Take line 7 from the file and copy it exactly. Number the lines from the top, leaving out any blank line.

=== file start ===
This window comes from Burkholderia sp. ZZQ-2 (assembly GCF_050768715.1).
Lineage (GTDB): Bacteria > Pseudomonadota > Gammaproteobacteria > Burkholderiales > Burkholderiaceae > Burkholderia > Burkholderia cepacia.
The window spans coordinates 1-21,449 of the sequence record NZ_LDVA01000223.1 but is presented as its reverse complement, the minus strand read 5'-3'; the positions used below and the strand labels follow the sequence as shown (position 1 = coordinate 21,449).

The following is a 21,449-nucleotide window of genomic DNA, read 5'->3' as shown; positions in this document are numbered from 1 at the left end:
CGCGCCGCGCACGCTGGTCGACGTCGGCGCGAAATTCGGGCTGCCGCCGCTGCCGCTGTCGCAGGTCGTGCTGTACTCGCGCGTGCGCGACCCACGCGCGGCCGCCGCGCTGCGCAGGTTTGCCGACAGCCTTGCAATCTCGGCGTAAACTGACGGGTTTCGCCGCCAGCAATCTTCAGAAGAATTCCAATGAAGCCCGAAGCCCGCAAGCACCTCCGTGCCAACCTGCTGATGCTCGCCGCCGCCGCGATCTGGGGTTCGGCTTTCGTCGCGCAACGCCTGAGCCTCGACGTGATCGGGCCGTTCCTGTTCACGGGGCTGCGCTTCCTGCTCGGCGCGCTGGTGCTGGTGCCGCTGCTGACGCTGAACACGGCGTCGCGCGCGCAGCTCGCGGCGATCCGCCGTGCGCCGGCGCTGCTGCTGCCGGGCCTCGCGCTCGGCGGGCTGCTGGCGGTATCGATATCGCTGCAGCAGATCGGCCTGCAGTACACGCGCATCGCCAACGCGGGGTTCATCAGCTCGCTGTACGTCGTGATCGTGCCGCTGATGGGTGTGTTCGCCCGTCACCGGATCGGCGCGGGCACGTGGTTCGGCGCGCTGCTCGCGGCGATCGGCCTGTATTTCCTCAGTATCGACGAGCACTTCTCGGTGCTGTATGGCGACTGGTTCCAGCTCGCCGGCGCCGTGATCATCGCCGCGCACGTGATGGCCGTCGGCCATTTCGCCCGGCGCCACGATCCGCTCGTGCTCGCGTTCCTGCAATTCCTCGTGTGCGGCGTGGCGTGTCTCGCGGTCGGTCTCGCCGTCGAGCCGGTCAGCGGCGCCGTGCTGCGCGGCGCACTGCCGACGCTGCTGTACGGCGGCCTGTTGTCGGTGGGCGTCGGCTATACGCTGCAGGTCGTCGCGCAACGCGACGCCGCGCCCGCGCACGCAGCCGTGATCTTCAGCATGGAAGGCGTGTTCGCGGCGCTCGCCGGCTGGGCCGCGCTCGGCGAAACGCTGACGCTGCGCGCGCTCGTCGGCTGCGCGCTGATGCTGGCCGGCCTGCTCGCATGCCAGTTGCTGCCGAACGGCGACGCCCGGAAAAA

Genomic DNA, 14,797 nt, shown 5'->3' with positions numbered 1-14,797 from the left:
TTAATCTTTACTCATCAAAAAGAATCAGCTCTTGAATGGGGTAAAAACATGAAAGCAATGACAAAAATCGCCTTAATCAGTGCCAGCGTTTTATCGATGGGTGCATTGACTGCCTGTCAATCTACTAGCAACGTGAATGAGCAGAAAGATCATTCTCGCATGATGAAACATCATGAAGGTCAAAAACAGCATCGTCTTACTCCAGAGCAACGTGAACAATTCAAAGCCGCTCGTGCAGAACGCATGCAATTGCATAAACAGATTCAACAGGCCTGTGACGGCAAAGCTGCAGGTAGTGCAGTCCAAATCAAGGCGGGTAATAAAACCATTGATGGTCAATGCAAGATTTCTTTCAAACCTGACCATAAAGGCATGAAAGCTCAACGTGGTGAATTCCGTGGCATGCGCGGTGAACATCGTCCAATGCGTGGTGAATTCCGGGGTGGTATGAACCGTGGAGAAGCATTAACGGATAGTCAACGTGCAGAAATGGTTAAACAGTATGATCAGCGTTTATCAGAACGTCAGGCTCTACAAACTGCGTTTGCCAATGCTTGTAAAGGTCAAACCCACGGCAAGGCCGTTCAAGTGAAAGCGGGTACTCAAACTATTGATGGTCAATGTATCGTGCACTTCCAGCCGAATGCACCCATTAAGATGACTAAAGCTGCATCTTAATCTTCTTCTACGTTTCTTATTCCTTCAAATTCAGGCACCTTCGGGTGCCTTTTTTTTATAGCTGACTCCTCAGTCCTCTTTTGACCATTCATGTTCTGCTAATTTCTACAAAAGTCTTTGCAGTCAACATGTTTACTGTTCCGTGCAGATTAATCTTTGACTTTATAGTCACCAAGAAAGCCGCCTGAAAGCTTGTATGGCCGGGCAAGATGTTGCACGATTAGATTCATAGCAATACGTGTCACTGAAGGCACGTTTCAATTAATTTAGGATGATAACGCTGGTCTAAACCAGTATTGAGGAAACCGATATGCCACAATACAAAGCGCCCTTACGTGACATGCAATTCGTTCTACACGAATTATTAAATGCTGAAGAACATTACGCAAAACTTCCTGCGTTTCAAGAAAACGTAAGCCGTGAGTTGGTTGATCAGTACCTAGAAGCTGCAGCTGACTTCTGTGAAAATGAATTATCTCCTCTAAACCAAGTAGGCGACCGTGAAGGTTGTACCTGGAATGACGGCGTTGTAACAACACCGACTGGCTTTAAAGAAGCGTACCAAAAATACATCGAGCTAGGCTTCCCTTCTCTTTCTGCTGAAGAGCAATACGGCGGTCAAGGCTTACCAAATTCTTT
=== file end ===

TTAATCTTTACTCATCAAAAAGAATCAGCTCTTGAATGGGGTAAAAACATGAAAGCAATGACAAAAATCGCCTTAATCAGTGCCAGCGTTTTATCGATGGGTGCATTGACTGCCTGTCAATCTACTAGCAACGTGAATGAGCAGAAAGATCATTCTCGCATGATGAAACATCATGAAGGTCAAAAACAGCATCGTCTTACTCCAGAGCAACGTGAACAATTCAAAGCCGCTCGTGCAGAACGCATGCAATTGCATAAACAGATTCAACAGGCCTGTGACGGCAAAGCTGCAGGTAGTGCAGTCCAAATCAAGGCGGGTAATAAAACCATTGATGGTCAATGCAAGATTTCTTTCAAACCTGACCATAAAGGCATGAAAGCTCAACGTGGTGAATTCCGTGGCATGCGCGGTGAACATCGTCCAATGCGTGGTGAATTCCGGGGTGGTATGAACCGTGGAGAAGCATTAACGGATAGTCAACGTGCAGAAATGGTTAAACAGTATGATCAGCGTTTATCAGAACGTCAGGCTCTACAAACTGCGTTTGCCAATGCTTGTAAAGGTCAAACCCACGGCAAGGCCGTTCAAGTGAAAGCGGGTACTCAAACTATTGATGGTCAATGTATCGTGCACTTCCAGCCGAATGCACCCATTAAGATGACTAAAGCTGCATCTTAATCTTCTTCTACGTTTCTTATTCCTTCAAATTCAGGCACCTTCGGGTGCCTTTTTTTTATAGCTGACTCCTCAGTCCTCTTTTGACCATTCATGTTCTGCTAATTTCTACAAAAGTCTTTGCAGTCAACATGTTTACTGTTCCGTGCAGATTAATCTTTGACTTTATAGTCACCAAGAAAGCCGCCTGAAAGCTTGTATGGCCGGGCAAGATGTTGCACGATTAGATTCATAGCAATACGTGTCACTGAAGGCACGTTTCAATTAATTTAGGATGATAACGCTGGTCTAAACCAGTATTGAGGAAACCGATATGCCACAATACAAAGCGCCCTTACGTGACATGCAATTCGTTCTACACGAATTATTAAATGCTGAAGAACATTACGCAAAACTTCCTGCGTTTCAAGAAAACGTAAGCCGTGAGTTGGTTGATCAGTACCTAGAAGCTGCAGCTGACTTCTGTGAAAATGAATTATCTCCTCTAAACCAAGTAGGCGACCGTGAAGGTTGTACCTGGAATGACGGCGTTGTAACAACACCGACTGGCTTTAAAGAAGCGTACCAAAAATACATCGAGCTAGGCTTCCCTTCTCTTTCTGCTGAAGAGCAATACGGCGGTCAAGGCTTACCAAATTCTTT